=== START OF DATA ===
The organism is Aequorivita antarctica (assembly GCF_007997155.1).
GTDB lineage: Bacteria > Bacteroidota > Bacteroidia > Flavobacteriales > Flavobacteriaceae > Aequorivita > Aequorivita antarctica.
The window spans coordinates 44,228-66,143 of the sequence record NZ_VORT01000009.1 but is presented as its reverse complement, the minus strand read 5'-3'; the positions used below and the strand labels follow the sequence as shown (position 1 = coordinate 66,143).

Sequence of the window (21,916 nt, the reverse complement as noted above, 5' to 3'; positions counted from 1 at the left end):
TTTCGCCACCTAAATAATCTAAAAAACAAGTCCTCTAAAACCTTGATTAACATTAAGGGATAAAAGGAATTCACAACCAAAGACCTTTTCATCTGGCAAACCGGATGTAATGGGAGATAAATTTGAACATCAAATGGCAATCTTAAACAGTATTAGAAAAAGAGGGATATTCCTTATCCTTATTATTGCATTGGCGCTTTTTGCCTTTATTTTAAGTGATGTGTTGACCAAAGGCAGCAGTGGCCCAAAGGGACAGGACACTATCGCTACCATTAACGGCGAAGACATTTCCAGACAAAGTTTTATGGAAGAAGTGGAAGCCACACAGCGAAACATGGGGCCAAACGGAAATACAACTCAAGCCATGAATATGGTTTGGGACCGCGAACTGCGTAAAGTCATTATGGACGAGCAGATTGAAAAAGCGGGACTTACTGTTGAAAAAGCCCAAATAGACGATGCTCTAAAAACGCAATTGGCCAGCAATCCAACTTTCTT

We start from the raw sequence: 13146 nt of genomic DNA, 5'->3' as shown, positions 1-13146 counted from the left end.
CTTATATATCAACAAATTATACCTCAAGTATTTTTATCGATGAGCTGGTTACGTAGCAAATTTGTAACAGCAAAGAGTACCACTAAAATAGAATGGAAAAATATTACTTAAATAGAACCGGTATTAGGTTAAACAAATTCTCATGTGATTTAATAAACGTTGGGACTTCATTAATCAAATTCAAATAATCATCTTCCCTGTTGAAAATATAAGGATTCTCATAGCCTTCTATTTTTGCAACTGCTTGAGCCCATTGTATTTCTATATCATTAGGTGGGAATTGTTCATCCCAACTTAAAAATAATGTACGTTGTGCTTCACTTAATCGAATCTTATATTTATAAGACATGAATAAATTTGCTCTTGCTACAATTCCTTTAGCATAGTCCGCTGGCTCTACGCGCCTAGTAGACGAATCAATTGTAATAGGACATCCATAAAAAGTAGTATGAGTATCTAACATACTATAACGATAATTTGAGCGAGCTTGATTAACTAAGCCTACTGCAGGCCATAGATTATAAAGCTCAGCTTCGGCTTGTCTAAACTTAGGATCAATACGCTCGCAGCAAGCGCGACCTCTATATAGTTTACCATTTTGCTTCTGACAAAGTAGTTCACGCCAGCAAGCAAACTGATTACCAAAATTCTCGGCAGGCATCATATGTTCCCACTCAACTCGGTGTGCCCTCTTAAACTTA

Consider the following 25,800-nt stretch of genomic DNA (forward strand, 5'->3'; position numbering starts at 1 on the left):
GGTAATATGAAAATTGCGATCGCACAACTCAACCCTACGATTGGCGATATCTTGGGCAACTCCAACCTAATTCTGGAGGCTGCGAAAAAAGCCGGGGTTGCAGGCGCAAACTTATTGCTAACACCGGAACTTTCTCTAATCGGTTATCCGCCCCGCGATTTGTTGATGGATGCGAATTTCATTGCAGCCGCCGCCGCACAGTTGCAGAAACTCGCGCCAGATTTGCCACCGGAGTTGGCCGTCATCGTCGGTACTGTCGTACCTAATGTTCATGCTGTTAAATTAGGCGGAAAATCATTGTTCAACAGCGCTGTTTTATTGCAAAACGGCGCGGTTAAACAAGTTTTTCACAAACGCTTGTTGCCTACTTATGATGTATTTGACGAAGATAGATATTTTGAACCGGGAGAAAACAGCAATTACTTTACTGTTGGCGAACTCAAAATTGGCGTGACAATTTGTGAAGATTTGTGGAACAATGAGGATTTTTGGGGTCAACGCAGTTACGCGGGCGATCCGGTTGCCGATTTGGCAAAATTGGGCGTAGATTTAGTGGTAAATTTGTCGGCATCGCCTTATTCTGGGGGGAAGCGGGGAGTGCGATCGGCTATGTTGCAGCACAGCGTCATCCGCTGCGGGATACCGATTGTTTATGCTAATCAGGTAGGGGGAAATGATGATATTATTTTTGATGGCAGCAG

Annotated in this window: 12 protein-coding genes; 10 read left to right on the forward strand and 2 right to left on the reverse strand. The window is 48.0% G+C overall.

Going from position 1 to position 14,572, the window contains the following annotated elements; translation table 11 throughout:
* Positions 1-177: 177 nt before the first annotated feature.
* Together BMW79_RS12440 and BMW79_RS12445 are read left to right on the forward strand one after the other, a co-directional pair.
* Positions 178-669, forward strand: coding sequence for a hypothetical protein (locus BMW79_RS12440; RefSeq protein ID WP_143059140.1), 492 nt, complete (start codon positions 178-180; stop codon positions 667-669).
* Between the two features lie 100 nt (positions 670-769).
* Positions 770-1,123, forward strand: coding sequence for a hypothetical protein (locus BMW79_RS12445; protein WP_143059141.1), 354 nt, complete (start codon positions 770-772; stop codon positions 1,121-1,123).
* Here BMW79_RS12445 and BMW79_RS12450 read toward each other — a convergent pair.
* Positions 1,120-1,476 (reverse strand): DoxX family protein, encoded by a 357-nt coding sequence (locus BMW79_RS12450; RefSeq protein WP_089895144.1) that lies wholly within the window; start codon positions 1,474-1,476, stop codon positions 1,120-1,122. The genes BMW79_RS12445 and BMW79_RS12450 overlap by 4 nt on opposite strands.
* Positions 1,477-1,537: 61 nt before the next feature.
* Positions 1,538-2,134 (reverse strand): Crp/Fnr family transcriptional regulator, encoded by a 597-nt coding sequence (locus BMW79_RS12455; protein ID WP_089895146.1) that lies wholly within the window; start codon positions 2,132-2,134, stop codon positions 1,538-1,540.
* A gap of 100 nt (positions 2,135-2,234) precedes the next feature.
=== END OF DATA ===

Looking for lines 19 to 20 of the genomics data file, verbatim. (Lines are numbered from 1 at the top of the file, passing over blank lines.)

* Positions 1,477-1,537: 61 nt before the next feature.
* Positions 1,538-2,134 (reverse strand): Crp/Fnr family transcriptional regulator, encoded by a 597-nt coding sequence (locus BMW79_RS12455; protein ID WP_089895146.1) that lies wholly within the window; start codon positions 2,132-2,134, stop codon positions 1,538-1,540.